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|A fact from Etrich Taube appeared on Wikipedia's Main Page in the Did you know? column on 19 April 2004. The text of the entry was as follows: "Did you know Wikipedia:Recent additions/2004/April.||
- I'd sort of like an explanation of "the translucent wings made it difficult for ground observers to detect", myself. Translucent wings? — Preceding unsigned comment added by 220.127.116.11 (talk) 02:56, 4 May 2015 (UTC)
The Taube did have a (very obvious) split rudder, although total rudder area was very small and rudder control was probably poor. Lateral control would also have been poor - not due to the use of wing warping as such, but because of the flexibility of the large monoplane wing - which would have tended (like that of most early monoplanes) to "warp" itself quite a bit without any help from the pilot! Those big warping extensions probably warped unevenly and unpredictably (enough to terrify a modern pilot!). I have changed the text slightly to reflect this. Incidentally - has anyone got access to a good source on this aircraft! The article badly needs cites. And what about the other "taubes" besides Rumpler's? there were quite a few manufacturers building very similar aircraft before 1914. --Soundofmusicals (talk) 22:40, 1 October 2008 (UTC)
Dropped bombs in the Balkans in 1911?!
First air to ground attack
On November 1, 1911, the Italian pilot, Giulio Gavotti dropped the world's first bomb from air...
- The first air to ground bombardement was actually from a gas-ballon, during the siege of Venice by the Austro-Hungarian-Empire under Feldmarschall Radetzky, during one of the wars of the Italian independence movement.-- 18.104.22.168 (talk) 15:12, 27 July 2011 (UTC)
Like mentioned in parts of the article, it was first and foremost a plane from the Austro-Hungarian-Empire. Its not a german plane, they just built it in commission and also put it to service. Look for the article Fieseler Storch in comparison, which was a german plane, but built and used by many others.-- 22.214.171.124 (talk) —Preceding undated comment added 15:20, 27 July 2011 (UTC).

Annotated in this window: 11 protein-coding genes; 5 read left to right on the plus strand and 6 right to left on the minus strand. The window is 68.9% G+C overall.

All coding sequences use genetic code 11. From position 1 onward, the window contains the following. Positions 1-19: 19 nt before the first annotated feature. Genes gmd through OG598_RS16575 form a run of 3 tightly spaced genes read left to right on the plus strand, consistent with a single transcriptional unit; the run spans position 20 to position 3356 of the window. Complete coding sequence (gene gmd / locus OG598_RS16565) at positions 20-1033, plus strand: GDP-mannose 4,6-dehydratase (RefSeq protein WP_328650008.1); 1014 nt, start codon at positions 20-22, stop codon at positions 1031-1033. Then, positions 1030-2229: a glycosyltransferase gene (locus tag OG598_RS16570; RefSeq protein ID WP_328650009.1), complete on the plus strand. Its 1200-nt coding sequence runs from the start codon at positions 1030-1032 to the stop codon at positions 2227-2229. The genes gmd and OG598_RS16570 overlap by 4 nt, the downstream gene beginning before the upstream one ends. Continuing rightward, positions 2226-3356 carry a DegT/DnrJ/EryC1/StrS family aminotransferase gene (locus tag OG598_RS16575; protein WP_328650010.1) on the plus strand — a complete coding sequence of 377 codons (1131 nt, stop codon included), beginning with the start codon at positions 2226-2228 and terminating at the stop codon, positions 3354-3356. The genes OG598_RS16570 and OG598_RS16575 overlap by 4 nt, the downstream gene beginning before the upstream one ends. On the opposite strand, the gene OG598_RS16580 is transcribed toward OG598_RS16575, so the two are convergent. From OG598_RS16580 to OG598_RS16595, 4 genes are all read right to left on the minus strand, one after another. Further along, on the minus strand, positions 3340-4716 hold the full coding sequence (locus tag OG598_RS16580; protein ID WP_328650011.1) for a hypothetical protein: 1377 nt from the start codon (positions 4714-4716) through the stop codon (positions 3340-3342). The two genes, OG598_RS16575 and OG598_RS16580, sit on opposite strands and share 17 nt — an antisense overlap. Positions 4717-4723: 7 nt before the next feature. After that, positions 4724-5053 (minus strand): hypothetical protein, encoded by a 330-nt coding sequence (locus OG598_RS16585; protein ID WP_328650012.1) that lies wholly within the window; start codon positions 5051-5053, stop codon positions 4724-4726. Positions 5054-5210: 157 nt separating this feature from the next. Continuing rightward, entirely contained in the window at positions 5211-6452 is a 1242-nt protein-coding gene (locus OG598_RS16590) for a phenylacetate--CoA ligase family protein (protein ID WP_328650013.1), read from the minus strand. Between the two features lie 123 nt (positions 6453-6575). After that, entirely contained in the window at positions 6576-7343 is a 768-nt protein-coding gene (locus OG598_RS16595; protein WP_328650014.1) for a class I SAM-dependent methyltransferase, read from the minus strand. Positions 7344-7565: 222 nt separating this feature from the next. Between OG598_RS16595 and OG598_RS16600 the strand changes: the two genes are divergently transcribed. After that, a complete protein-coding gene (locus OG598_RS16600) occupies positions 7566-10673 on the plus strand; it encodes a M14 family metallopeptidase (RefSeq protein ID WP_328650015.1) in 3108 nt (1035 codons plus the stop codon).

- The designer was certainly Austrian. But we normally go by place of manufacture before nationality of designer in cases like this. Fokker and Koolhoven types designed for German or British companies, for instance, are German or British, not Dutch. Complicating this whole bit - the various models of the Taube are actually quite different designs - some of them fairly remote from Etrich's original, although they all incorporated at least some features he had patented. --Soundofmusicals (talk) 13:02, 29 July 2011 (UTC)
Bombing Kent in 1917
There is absolutely no (German) record of Taubes being used to drop bombs on England at any stage of the war. The aircraft had a fairly short range - its airworthiness was by 1917 standards very marginal indeed, and the weight of bombs it could carry was miniscule by 1917 standards. In fact by this time the various Taube types had long been replaced for serious operational work by later types. A comparison of the Taube with the Gotha and Staaken types that DID bomb England would be instructive here. A mention of "Taubes" bombing England in a civilian (child's?) diary is either pure fantasy, or perhaps using the word "Taube" to cover all German aircraft - just as the Germans called all British pusher types "Vickers". --Soundofmusicals (talk) 12:40, 28 January 2012 (UTC)
Meaningless guff excised
This whole article needs to be completely "re-done". The various "taube" aircraft were actually mostly distinct types in their own right - sharing a common wing format. I may even find the motivation to write a new article which will reflect this. In the meantime, I have excised this sentence from the lead.
- As Imperial Germany's first practical military aircraft, the Taube ("dove") was used for virtually all military aircraft applications, as a fighter, bomber, surveillance aircraft and trainer from 1910 until the start of World War I in August 1914.
This sentence simply does not make very much sense - there was little or no concept of a "special role" military aircraft before the outbreak of war - for example, there was no such thing as a "fighter" before 1915 - and the roles of a "bomber" or "reconnaissance" aircraft were very fuzzily defined, and not restricted to any specific type of aircraft. To say (as we well might) that the taube configuration was applied to aircraft with no specific role is not very meaningful, as the same might be said of any aircraft conceived before 1914. --Soundofmusicals (talk) 01:11, 26 March 2015 (UTC)